January 11, 2023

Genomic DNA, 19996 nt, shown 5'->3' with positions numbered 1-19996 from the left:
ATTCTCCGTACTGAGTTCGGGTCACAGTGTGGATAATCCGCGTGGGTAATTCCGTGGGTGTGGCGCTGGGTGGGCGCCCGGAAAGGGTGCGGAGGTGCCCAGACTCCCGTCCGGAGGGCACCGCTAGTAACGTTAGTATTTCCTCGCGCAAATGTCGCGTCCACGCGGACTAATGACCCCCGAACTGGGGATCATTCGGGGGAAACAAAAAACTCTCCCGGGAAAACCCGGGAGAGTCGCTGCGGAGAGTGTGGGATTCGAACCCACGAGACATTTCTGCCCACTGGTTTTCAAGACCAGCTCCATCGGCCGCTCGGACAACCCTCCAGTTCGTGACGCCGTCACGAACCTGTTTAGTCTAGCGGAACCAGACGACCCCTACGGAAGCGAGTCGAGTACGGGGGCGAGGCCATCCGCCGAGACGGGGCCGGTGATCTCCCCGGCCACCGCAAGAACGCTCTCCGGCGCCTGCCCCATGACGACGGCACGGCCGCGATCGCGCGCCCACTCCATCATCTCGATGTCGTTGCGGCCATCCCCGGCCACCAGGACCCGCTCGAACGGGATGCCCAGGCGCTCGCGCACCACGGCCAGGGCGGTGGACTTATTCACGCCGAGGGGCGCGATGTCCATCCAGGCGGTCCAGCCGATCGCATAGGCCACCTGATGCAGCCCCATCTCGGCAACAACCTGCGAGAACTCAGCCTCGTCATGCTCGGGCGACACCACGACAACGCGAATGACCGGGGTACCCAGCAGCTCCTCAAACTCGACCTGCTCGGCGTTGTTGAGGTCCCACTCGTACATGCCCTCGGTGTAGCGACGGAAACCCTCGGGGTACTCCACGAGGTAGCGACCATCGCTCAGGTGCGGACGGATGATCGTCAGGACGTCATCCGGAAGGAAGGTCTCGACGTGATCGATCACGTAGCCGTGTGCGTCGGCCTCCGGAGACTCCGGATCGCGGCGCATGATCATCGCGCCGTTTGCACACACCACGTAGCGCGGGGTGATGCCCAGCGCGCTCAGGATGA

The Biden administration has released a new student loan repayment plan that is expected to make college "more affordable and manageable than ever before." Here's everything you need to know: What are the details of the plan? The Department of Education (DOE) called the new plan a "student loan safety net" that prevents borrowers from being overwhelmed by debt, per The Associated Press. It revises one of the current income-driven payment plans known as REPAYE, where monthly payments are determined by the borrower's income and then the remaining loan is forgiven after 20 years. The Education Department's updated plan would make the process more forgiving, The New York Times explains. First, undergraduate loan payments would be reduced to 5 percent of discretionary income, compared to 10 percent in the old REPAYE plan. Discretionary income is the amount of money left over after paying expenses. Graduate loan debt would be set at 10 percent of discretionary income, but if you have both, it would be weighted. Low-income borrowers might also be eligible for $0 monthly payments if they are not making 225 percent of the federal poverty level. "That means a single borrower earning less than $30,500 a year and a borrower in a family of four making less than $62,400 would not be required to make monthly payments on their loans," The Washington Post reports. Additionally, those who took out smaller loans would also have their debt forgiven in 10 years, rather than in 20 years. The biggest change is that the borrower's loan balance would not increase over time, even if they currently are not making payments. It is not yet clear when the new plan would be implemented. What kind of savings would you see? The most significant savings would go to those with undergraduate debt, since their monthly payments would be reduced. "These proposed regulations will cut monthly payments for undergraduate borrowers in half and create faster pathways to forgiveness, so borrowers can better manage repayment, avoid delinquency and default, and focus on building brighter futures for themselves and their families," said Education Secretary Miguel Cardona. Also, low-income borrowers would pay an average of "83 percent lower per dollar borrowed over their lifetimes," writes the Times. High-income earners would see a 5 percent decrease in payments. "We are, for the first time, creating a true student-loan safety net in this country," Undersecretary of Education James Kvaal told reporters. What are the criticisms of the program? The Office of Federal Student Aid (FSA) has been vocal about the pressure it would face implementing the new plan. The FSA and DOE "must now safeguard priorities ... while also scrambling to find hundreds of millions of dollars to cut from other current and future programs," according to NPR. This is because Congress' omnibus spending bill did not allocate enough for the FSA to fulfill everything on its agenda. In 2022, the FSA had a budget of $2 billion; in the original 2023 budget proposal, the Biden administration wanted to raise the budget to $2.65 billion. Republicans counteroffered with a 20 percent increase for the FSA, which was lower than what the administration wanted, but still an increase. "There was a proposal put forward to the White House to say, 'Listen, we'll give you an extra couple hundred million dollars here, in order to focus on improvements … for the student loan program,'" a source told NPR. "But that came with a tradeoff." The tradeoff was that none of the funding could go to Biden's loan relief program. In turn, the Senate version of the bill provided "no new funding for the implementation of the Biden administration's student loan forgiveness plan." Democrats did not want an exception like that specifically noted, and rejected the proposal. Republicans "refused to agree to additional money for FSA without a debt relief exception," explains NPR. As a result, the agency received the same budget as last year, with more agenda items to cover. Another concern is that the debt relief program will subsidize predatory schools "because borrowers with the lowest earnings — perhaps because they graduated from, or left, poor-performing programs — receive some of the biggest benefits," MarketWatch explains. As Kvaal echoed, "It's time to name names about these programs and have a frank conversation about the root causes of student debt."